It’s clear just from the title of surf-rock/pop punk group Wavves’ fourth album “Afraid of Heights” that the band has recently been through some tough times. Fortunately, it appears they have emerged no worse for the wear — the album features 14 tracks about the inner turmoil that we all struggle with from time to time.
Wavves continue the indie surf-rock trend popularized by bands like Best Coast and Surfer Blood with a record that is just as sunny and bright as their last. “Afraid of Heights” opens with cheerfully chiming synths on “Sail to the Sun” before slipping into a sultry bassline over drums that try their best to knock your teeth out. Lead singer and frontman Nathan Williams shouts verses in a voice reminiscent of Green Day’s Billie Joe Armstrong, but also keeps things interesting with a variety of whistles and wails.
Lest anyone say Wavves have nothing new to share, the track “Dog” features an endearing, bass-centric melody with a strumming guitar riff and the surprise addition of a cello in the background. Rather than sounding out of place, the cello strengthens the instrumentals for a more mature, polished sound.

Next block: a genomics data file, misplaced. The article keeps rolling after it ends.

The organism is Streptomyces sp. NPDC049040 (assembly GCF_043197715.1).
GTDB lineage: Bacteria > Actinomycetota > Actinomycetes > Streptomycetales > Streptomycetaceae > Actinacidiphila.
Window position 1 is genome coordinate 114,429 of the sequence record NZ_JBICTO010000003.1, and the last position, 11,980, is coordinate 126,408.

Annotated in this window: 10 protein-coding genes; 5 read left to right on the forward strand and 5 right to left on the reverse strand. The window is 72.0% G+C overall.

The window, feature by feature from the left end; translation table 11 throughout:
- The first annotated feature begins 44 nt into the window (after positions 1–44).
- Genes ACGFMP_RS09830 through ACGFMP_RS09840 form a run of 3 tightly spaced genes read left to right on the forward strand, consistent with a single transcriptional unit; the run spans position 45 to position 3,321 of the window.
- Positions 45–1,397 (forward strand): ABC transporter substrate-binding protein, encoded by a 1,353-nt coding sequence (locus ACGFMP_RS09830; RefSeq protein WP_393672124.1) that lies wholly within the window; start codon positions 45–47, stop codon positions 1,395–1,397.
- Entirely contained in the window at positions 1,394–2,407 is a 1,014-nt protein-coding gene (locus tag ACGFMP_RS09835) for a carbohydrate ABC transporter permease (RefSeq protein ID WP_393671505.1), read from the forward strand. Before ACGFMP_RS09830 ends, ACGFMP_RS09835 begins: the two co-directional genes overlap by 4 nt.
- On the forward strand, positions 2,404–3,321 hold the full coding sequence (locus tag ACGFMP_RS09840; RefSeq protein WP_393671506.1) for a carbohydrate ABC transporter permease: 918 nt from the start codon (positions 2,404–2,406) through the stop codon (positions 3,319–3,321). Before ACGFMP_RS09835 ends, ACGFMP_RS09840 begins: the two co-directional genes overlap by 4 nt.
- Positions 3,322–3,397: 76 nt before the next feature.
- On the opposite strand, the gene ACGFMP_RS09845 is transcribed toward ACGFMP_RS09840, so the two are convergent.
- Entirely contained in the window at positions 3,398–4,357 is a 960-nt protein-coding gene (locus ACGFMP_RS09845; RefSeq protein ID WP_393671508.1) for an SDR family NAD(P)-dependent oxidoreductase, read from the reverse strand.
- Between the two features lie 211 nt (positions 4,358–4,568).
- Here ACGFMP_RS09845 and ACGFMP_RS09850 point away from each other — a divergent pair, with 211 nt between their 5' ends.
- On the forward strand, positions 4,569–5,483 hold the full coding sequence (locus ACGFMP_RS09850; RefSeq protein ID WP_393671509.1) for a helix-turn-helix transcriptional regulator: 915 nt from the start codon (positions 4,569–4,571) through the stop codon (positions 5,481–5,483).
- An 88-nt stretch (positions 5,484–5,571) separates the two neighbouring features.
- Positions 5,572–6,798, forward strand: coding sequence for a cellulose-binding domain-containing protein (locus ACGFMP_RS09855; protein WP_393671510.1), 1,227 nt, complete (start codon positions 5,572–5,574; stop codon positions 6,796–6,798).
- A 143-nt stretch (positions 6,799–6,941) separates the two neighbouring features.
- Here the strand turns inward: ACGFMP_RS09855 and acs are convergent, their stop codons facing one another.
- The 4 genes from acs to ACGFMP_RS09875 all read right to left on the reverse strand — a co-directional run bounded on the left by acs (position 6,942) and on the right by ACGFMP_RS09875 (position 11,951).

In various interviews, frontman Nathan Williams has mentioned dealing with depression and anxiety while working on the album, which is apparent through songs like “Paranoid” and “Everything Is My Fault.” However, it’s hard to tell whether or not he’s being sincere when he sings lines like, “We’ll all just die the way that we lived/In a grave, in a grave, in a grave,” in a monotonous, adolescent drawl.
While the album shines in its instrumentals, tracks falter with repetitive lyrics that are shallow and self-absorbed rather than introspective and honest. The song “That’s On Me” features a Foo Fighters-influenced guitar riff that is certainly enjoyable but repeats the words “That’s on me” numerous times in a way that emphasizes the self-indulgent nature of Williams’ brand of moodiness.
Overall, “Afraid of Heights” is well-composed and contains numerous tracks that are sure to be hits with fans and critics alike, but it does little to delve into the complexities of depression and anxiety beyond indulging in clichés. For all of Williams’ talk about getting older and more mature, there’s not much in “Afraid of Heights” that we haven’t heard before.
Alexandria Ethridge is music editor. Email her at [email protected]